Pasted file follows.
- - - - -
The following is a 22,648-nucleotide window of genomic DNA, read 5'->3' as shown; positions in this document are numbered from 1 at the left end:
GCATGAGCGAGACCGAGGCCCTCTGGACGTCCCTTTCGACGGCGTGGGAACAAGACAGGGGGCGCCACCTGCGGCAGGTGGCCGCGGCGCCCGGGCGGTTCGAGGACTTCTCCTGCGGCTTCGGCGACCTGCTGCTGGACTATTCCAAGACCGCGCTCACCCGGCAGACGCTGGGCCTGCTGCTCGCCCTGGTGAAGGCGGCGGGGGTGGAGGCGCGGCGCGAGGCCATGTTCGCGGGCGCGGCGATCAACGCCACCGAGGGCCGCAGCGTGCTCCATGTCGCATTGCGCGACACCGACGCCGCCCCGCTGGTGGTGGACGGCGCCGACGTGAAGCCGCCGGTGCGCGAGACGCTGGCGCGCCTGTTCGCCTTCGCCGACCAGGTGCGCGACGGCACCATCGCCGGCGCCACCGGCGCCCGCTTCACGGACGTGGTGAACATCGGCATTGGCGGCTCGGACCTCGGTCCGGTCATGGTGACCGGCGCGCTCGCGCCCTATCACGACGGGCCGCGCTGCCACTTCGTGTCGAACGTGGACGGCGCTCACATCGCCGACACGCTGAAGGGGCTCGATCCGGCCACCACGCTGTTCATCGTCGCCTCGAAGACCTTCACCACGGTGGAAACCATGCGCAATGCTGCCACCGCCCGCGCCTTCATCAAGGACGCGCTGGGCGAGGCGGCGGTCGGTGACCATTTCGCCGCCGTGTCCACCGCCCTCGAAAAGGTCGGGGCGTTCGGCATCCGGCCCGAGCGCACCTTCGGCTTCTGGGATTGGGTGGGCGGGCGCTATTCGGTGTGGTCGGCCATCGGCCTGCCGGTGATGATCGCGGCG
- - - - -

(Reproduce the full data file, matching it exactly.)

The following is a 22,648-nucleotide window of genomic DNA, read 5'->3' as shown; positions in this document are numbered from 1 at the left end:
GCATGAGCGAGACCGAGGCCCTCTGGACGTCCCTTTCGACGGCGTGGGAACAAGACAGGGGGCGCCACCTGCGGCAGGTGGCCGCGGCGCCCGGGCGGTTCGAGGACTTCTCCTGCGGCTTCGGCGACCTGCTGCTGGACTATTCCAAGACCGCGCTCACCCGGCAGACGCTGGGCCTGCTGCTCGCCCTGGTGAAGGCGGCGGGGGTGGAGGCGCGGCGCGAGGCCATGTTCGCGGGCGCGGCGATCAACGCCACCGAGGGCCGCAGCGTGCTCCATGTCGCATTGCGCGACACCGACGCCGCCCCGCTGGTGGTGGACGGCGCCGACGTGAAGCCGCCGGTGCGCGAGACGCTGGCGCGCCTGTTCGCCTTCGCCGACCAGGTGCGCGACGGCACCATCGCCGGCGCCACCGGCGCCCGCTTCACGGACGTGGTGAACATCGGCATTGGCGGCTCGGACCTCGGTCCGGTCATGGTGACCGGCGCGCTCGCGCCCTATCACGACGGGCCGCGCTGCCACTTCGTGTCGAACGTGGACGGCGCTCACATCGCCGACACGCTGAAGGGGCTCGATCCGGCCACCACGCTGTTCATCGTCGCCTCGAAGACCTTCACCACGGTGGAAACCATGCGCAATGCTGCCACCGCCCGCGCCTTCATCAAGGACGCGCTGGGCGAGGCGGCGGTCGGTGACCATTTCGCCGCCGTGTCCACCGCCCTCGAAAAGGTCGGGGCGTTCGGCATCCGGCCCGAGCGCACCTTCGGCTTCTGGGATTGGGTGGGCGGGCGCTATTCGGTGTGGTCGGCCATCGGCCTGCCGGTGATGATCGCGGCG